Certainly we can all do the hard work of cutting back on our expenses, says Tescher. But she says the results of this study show something more structural than individual spending. “People are spending a shockingly large amount of income on housing. They have to pay for transportation to get to a job. These costs are going up while their wages stay the same.” Another major contributor, according to the study, is irregular income. Nearly 40% of those who spend as much or more than their paychecks have volatile income, which means it varies from day to day, week to week, month to month.
The issue of employees’ financial insecurity is highly salient for employers, who are increasingly aware of the negative impact financial stress has on well-being and productivity. This topic came up in the Minneapolis Evanta leadership summit in Minneapolis earlier this month, during a boardroom discussion on emotional resilience. Several companies were talking about introducing financial wellness benefits and receiving feedback from the vendors that so many of their employees were living hand to mouth that they didn’t need financial wellbeing benefits, they need debt consolidation guidance.
In recent years, several US cities, including New York, Washington, DC, and San Francisco, have introduced mandates requiring large employers to offer tax-free transit benefits to employees who commute to work. “However,” SHRM’s Joanne Sammer writes in a primer on the subject, “mandates and tax considerations should not be the only drivers of transit benefit design”:
Asking employees what they need to better manage their commutes to work could yield some important insight into how to expand these programs to meet the needs of a broader array of employees. In doing so, employers can build a program that can both reduce payroll taxes and help to attract and retain a talented workforce.
A 2016 survey of 76 Canadian and U.S. employers conducted by Best Workplaces for Commuters, a public-private partnership that promotes transit benefits, and the Association for Commuter Transportation found that:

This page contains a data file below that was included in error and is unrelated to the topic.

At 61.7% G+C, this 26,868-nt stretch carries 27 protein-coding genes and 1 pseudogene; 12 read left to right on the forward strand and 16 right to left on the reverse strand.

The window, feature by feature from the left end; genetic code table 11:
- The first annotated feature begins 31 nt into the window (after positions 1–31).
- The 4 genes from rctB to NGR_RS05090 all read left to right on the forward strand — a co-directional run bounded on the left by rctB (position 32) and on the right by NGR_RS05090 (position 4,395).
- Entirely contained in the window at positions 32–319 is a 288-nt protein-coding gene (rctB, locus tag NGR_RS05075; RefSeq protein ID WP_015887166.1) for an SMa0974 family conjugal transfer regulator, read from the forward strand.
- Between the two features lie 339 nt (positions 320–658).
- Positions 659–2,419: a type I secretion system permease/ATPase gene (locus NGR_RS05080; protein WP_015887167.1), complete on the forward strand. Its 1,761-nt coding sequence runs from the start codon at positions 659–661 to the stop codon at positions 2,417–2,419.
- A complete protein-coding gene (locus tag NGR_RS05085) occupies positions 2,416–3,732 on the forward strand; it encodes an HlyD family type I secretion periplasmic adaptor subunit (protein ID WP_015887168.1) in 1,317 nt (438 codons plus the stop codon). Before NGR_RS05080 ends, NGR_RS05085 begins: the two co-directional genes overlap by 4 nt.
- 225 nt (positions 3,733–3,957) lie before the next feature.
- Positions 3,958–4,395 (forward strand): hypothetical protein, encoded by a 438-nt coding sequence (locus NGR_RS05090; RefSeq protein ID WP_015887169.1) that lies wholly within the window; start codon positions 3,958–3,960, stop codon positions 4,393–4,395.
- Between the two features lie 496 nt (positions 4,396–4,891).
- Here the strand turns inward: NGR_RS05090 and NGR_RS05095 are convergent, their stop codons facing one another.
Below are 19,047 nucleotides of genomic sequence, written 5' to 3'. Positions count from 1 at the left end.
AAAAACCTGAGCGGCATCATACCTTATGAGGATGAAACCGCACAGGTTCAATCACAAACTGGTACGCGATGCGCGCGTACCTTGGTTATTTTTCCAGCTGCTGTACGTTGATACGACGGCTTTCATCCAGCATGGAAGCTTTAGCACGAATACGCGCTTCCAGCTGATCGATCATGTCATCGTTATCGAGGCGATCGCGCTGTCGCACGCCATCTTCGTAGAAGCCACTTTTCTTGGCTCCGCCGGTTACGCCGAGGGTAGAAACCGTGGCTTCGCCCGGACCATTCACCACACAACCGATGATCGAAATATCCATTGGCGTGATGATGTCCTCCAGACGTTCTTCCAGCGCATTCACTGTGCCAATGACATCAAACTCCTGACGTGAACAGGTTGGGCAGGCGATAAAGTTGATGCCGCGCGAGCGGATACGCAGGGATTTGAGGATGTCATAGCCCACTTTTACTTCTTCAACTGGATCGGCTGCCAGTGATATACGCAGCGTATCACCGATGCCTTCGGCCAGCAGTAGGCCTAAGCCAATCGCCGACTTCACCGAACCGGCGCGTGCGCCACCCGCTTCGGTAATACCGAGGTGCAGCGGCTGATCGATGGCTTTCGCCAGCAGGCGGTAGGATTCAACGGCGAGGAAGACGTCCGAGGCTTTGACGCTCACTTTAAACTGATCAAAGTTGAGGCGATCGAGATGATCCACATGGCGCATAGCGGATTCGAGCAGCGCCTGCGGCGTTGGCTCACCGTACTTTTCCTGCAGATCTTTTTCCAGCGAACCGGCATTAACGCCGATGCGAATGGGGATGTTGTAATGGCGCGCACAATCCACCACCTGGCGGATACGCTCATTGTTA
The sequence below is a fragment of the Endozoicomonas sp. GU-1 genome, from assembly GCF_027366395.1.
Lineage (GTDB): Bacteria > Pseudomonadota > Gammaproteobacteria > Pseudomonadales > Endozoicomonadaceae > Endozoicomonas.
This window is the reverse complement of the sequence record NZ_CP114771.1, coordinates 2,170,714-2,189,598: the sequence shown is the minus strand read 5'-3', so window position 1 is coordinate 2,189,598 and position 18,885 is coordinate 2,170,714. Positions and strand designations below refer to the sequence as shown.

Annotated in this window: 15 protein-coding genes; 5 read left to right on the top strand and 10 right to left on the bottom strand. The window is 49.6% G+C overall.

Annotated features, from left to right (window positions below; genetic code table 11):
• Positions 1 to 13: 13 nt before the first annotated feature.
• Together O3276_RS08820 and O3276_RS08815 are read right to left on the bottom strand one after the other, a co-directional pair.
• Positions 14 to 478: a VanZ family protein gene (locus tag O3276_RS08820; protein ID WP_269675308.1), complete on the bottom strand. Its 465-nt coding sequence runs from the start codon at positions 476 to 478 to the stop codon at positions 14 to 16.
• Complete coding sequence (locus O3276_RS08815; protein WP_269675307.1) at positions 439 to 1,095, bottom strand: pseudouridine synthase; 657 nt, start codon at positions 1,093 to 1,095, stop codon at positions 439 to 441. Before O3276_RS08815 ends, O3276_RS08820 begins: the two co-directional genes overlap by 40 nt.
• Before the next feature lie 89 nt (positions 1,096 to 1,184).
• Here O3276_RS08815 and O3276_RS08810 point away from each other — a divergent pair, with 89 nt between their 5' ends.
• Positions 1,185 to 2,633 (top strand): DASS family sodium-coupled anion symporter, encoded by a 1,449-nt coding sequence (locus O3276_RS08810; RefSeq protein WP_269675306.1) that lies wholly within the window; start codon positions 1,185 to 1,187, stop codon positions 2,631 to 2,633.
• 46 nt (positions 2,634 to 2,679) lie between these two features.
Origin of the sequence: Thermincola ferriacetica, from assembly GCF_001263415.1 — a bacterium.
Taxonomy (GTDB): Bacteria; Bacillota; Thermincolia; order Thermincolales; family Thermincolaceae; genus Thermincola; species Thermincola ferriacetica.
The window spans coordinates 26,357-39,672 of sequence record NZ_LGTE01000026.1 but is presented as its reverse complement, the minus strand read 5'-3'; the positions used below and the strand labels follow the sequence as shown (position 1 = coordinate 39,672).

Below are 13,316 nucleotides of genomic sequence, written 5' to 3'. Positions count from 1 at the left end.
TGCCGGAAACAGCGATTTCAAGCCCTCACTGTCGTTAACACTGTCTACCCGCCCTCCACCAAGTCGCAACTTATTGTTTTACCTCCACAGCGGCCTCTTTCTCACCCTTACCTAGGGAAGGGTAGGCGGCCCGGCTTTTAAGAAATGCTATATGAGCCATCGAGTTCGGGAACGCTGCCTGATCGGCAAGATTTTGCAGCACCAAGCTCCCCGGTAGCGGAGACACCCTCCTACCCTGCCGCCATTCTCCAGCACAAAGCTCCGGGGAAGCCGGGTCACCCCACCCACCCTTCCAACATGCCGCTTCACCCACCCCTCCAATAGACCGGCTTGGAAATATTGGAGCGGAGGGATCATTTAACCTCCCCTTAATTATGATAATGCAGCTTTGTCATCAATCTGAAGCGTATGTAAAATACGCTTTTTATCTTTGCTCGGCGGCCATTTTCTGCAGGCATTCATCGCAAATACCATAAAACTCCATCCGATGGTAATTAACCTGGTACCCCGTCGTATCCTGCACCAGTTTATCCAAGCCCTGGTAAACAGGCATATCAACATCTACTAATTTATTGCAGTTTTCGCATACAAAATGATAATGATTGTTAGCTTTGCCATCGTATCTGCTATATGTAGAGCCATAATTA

- 69 percent of employers offering employee transit benefit programs reduced their need for parking spaces.
- 53 percent reduced local traffic congestion.
- 59 percent improved community relations.
Here at CEB, we’ve recently been hearing a lot of questions from our members about commuter benefits (how much is offered, what methods of commuting are covered, etc.), indicating that this is an area of increasing interest to employers.
At Employee Benefit News, Kathryn Mayer passes along some advice from Mary Jane Osmick, vice president and medical director for the medical services department at American Specialty Health, who warns that sleep is the missing piece of many workplace wellness programs:
“[Employers] need to identify lack of sleep with all the things you identify as risks: obesity, diabetes, high blood pressure. Put it into your assessment and find out if it’s driving part of the problem,” she said, explaining that a lack of sleep leads to weight gain. …
First, Osmick said, employers need to acknowledge the problem and the extent of it within their workforce. That can be done with surveys asking about employees’ sleeping habits and patterns. “You need to find out how much of a sleep need there is; you may find there’s a huge amount of sleep deprivation going on,” she said. “That way, you can acknowledge the problem and start to work through it.”
Next, employers must work on educational efforts and really get employees to recognize the problem. They can do this through a series of digital and consumer-evidence based materials; webinars; and group sessions. “The important thing is you have to put this information in front of employees so they understand how imperative it is,” Osmick said.
It seems a bit ironic that companies will load employees down with work that seems to require more working hours and then admonish employees to get more sleep. Does anyone really need help recognizing that too little sleep is bad for you? Sure, you can “teach” employees how to sleep, stop smoking, drink less, etc., but if you want to affect behavior change, you can’t just address the symptom and walk away. It all goes back to managers managing workloads.